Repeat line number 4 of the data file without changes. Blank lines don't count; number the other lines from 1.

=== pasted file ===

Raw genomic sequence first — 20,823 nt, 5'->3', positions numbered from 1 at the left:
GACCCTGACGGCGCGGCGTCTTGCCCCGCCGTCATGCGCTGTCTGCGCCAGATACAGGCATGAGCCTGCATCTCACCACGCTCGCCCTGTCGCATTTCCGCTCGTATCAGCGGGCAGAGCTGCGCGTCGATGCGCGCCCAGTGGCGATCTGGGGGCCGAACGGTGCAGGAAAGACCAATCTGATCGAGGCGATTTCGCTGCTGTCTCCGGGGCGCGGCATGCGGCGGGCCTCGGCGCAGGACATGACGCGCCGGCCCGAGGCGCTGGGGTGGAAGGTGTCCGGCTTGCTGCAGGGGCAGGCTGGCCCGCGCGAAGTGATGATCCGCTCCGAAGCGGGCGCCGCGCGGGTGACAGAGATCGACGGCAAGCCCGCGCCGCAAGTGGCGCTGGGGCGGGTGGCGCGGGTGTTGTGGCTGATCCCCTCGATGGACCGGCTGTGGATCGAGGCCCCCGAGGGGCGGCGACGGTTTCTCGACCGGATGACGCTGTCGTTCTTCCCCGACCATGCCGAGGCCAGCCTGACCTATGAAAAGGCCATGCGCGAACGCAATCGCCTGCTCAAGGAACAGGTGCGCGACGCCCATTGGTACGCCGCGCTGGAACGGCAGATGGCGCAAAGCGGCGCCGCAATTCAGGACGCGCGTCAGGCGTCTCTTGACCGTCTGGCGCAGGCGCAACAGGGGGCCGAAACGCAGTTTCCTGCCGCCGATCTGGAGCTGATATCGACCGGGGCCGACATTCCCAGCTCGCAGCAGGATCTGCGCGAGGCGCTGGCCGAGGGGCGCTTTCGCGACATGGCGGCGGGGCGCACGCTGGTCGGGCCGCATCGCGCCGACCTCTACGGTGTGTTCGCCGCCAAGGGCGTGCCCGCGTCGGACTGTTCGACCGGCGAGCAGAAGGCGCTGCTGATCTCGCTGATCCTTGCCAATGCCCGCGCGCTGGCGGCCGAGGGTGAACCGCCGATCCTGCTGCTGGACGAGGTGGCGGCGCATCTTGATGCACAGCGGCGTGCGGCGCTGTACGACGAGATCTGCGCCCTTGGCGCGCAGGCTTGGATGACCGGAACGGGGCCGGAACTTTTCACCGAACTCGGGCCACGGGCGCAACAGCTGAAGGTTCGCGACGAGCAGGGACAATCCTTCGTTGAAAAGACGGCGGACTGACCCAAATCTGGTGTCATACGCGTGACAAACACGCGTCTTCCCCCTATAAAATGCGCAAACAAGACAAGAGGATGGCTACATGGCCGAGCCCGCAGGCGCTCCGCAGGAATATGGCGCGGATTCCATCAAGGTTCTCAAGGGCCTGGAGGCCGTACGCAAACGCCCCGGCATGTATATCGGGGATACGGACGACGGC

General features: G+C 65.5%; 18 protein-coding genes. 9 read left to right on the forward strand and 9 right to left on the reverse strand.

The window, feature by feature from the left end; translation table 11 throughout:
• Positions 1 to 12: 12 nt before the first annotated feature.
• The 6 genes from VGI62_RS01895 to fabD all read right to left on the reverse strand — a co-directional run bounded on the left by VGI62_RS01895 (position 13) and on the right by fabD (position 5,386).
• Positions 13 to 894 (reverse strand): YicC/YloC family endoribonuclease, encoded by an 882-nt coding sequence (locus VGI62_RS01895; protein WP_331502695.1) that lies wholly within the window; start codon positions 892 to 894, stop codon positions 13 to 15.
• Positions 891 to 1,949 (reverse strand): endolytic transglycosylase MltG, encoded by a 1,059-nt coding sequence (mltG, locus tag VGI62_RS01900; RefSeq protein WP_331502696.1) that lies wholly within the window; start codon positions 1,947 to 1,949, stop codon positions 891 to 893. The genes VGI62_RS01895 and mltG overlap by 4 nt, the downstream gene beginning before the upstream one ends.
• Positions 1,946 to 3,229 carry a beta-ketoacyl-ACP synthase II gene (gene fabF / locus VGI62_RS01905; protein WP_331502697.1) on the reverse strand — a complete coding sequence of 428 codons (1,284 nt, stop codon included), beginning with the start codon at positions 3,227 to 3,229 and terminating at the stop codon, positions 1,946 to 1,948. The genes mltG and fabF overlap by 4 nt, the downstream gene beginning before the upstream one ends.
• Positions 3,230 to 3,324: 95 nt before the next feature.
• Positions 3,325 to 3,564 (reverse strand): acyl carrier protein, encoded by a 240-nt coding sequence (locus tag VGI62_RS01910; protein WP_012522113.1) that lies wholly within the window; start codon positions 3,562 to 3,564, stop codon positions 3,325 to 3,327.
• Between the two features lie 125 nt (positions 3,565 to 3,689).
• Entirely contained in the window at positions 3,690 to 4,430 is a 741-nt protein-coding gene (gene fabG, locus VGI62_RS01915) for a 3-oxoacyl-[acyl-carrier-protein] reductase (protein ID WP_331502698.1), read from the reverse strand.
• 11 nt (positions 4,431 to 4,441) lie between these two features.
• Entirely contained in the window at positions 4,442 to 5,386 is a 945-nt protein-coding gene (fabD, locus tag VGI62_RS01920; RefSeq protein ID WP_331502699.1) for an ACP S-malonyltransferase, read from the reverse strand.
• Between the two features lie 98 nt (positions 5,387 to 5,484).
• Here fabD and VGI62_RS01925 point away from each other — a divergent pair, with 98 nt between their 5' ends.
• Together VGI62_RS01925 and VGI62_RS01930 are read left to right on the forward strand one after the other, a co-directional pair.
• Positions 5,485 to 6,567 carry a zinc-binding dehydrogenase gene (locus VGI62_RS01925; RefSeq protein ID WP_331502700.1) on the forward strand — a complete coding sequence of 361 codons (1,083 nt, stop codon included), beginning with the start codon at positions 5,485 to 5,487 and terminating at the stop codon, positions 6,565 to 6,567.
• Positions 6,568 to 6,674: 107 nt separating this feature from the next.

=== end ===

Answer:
The window, feature by feature from the left end; translation table 11 throughout: